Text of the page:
By Osasogie Omoigui
Let’s face it, being a creative in Lagos and not being able to deliver sucks! Over the last couple of months, I have been chatting with friends who have recently been affected by company changes, including being out of work involuntarily. This situation is all too familiar to a lot of people, and it’s, in no way, their fault.
A couple of years ago, while my sister was interning, she found out her role would be coming to an end. It wasn’t completely unexpected, and she was actually relieved. However, as a fresh graduate with so much hope for the future, I could see how overwhelmed she was. Would I find new opportunities? Would I find a place good enough for me? This, and so much more, spun around her head. Life looked like it was on the right path and suddenly, back to ground zero. After a few weeks of binge-watching Rick and Morty, she picked herself up and started moving forward.
The economic downturn has reminded me of some valuable lessons I learned while watching her get together. Let me share them with you:
Feel The Feels
Just like Snoh Aalegra‘s album title Ugh, Those Feels Again, you will likely experience a range of feelings. Allow yourself to sit in it. You may find yourself grieving. This is natural. After all, the five stages of grief are denial, anger, bargaining, depression, and acceptance. Recognising these stages can help with the coping process.
Breathe. Do yoga. Meditate. Write in a journal. Create a vision board. Do anything and everything that can help ground and centre your feelings. Know that soon enough, you will start having clarity about how to move forward.
Your Tribe Will Always Be Your Tribe
Aye! Nothing like connecting with your inner circle. Let people know what’s going on. Your tribe will rally and embrace you no matter where in the world they are – or you are. They will love you, encourage you, help you, and still think you’re great even when you don’t think so. They will drag you out of the house, allow you to eat junks while helping you feel better over the phone, ginger you to workout and make sure you don’t mop around for too long. As tough as it is, talking about it helps.
If you don’t have a tribe, hit me up!
Ask! Ask! Ask!
My fellow independent people, sometimes it’s okay to be dependent. I know independent people find asking for help uncomfortable, but see ehn, a closed mouth is a closed destiny. My sister got out of her situation by asking. You need that valuable connect and sometimes asking is the only way to get it. So, my people, ask! People want to help, you just need to ask.
I would like to read stories if you have experienced this as an independent person . Send me an email – email@example.com
Create a Personal Board of Directors
This is basically having a group of people you trust, people who you can turn to for advice, who will share helpful resources and offer different viewpoints.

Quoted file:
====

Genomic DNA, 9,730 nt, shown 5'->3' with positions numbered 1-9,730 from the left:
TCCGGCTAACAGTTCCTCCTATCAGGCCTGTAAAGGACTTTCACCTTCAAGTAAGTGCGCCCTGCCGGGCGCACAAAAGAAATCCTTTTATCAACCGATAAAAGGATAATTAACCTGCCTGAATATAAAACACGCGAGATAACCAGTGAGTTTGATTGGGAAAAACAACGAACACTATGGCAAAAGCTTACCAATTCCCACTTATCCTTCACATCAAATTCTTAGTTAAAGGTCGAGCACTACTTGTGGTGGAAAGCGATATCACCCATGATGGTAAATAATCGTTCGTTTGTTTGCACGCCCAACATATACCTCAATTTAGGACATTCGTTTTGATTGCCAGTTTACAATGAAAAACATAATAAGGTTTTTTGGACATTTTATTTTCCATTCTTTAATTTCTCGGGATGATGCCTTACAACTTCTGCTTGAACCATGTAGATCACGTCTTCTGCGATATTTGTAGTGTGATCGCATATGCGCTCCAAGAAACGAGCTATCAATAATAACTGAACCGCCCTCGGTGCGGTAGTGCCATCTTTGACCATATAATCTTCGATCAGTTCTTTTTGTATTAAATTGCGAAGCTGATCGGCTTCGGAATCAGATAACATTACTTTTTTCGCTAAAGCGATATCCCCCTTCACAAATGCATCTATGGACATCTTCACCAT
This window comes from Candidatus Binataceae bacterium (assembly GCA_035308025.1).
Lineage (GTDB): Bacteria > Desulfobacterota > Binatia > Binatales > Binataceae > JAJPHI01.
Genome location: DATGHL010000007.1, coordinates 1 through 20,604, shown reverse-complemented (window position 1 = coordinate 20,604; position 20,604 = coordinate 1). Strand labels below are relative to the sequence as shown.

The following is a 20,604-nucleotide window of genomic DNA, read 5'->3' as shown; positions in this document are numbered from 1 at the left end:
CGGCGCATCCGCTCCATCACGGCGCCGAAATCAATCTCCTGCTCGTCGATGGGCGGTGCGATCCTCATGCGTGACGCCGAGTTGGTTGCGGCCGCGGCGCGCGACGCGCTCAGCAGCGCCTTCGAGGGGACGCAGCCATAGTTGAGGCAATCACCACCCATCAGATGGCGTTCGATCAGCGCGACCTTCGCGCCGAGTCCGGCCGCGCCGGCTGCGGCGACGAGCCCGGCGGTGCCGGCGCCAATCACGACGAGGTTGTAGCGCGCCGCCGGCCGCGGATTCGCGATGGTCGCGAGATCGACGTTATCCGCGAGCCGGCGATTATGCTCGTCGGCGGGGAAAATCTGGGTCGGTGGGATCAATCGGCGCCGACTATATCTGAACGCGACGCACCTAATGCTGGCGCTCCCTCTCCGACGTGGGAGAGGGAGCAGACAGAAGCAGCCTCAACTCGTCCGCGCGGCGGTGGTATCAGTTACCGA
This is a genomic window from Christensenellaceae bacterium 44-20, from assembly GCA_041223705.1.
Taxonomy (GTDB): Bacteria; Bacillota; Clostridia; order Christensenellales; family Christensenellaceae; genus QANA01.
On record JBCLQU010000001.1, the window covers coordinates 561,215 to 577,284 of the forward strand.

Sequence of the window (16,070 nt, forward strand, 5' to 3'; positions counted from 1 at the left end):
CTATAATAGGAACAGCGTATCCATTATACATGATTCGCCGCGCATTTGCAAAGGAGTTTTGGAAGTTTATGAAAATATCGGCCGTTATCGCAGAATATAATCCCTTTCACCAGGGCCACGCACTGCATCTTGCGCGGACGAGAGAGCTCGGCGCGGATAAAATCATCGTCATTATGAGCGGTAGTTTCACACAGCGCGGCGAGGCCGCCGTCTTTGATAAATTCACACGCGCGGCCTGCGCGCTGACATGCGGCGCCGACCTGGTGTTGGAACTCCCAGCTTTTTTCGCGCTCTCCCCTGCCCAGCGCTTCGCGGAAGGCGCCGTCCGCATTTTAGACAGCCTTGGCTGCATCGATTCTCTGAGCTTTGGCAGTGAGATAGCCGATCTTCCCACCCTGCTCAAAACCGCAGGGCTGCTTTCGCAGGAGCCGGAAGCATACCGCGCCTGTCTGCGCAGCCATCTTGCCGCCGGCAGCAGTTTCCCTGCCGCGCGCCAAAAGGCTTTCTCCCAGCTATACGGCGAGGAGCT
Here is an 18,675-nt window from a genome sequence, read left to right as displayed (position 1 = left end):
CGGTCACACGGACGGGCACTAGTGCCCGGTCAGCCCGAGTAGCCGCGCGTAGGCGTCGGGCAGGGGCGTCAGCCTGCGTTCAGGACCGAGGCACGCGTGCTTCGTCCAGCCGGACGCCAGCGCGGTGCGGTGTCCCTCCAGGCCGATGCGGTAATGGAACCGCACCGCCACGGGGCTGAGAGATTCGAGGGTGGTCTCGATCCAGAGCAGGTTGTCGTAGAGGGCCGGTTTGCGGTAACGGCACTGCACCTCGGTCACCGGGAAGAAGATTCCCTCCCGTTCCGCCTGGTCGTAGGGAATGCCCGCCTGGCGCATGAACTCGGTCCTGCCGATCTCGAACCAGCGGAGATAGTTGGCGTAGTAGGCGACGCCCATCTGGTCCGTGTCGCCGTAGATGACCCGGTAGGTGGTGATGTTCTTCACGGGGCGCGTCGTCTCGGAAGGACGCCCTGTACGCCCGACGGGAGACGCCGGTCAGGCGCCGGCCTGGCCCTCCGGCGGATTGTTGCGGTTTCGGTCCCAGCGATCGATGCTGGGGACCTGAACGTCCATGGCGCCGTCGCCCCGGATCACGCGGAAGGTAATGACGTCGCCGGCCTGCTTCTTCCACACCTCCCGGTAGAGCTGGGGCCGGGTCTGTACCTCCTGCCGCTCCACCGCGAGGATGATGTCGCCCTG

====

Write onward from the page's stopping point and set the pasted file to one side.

My sister introduced me to a writer, Lisa Barrington, who explains in one of her articles, “Your PBOD exists to act as a sounding board, to advise you and to provide you with feedback on your life decisions, opportunities, and challenges. They provide you with unfiltered feedback that you can’t necessarily get from colleagues or friends.”
You don’t have to see them regularly. Particularly now that everyone is staying safe. Speak to at least one person weekly. It could be your accountability partner, mentor, cheerleaders, plug (someone with valuable connections).
You see this aspect of life, I love it. Let me start with my favourite quote: “Try dey enjoy, the problem no dey finish” – Twitter 2020. Have fun however you can. Laugh as loud as you can. Enjoy every moment.
On this note, I’m glad everyone has accepted bouncing castle is not just for kids. So if you see any bouncing castle, jump in!
Yup. This might sound off but celebrate yourself. Celebrate even if you’re unsure. Celebrate your little win.
It’s not every day you get to put life on pause and think differently or change direction. Be grateful for the downturn. Think of this time as a gift. Be thankful for the experiences the job gave you. Celebrate success and struggles. Embrace the lessons—you will take these with you as you move forward. Be thankful for the relationships you formed and the people who helped you and will help you.
While this period in life may sting, remember that it’s temporary. Take this opportunity to hit the pause button, reflect on what’s important, renew and build your network, and set new goals.
Trust the process – this journey will add a richness to your life, give you empathy, and will build your resilience. The turbulence may shake you, but space is being created for new opportunities, and chances are it will work out better than you thought. Keep moving forward and enjoy all that this time will bring.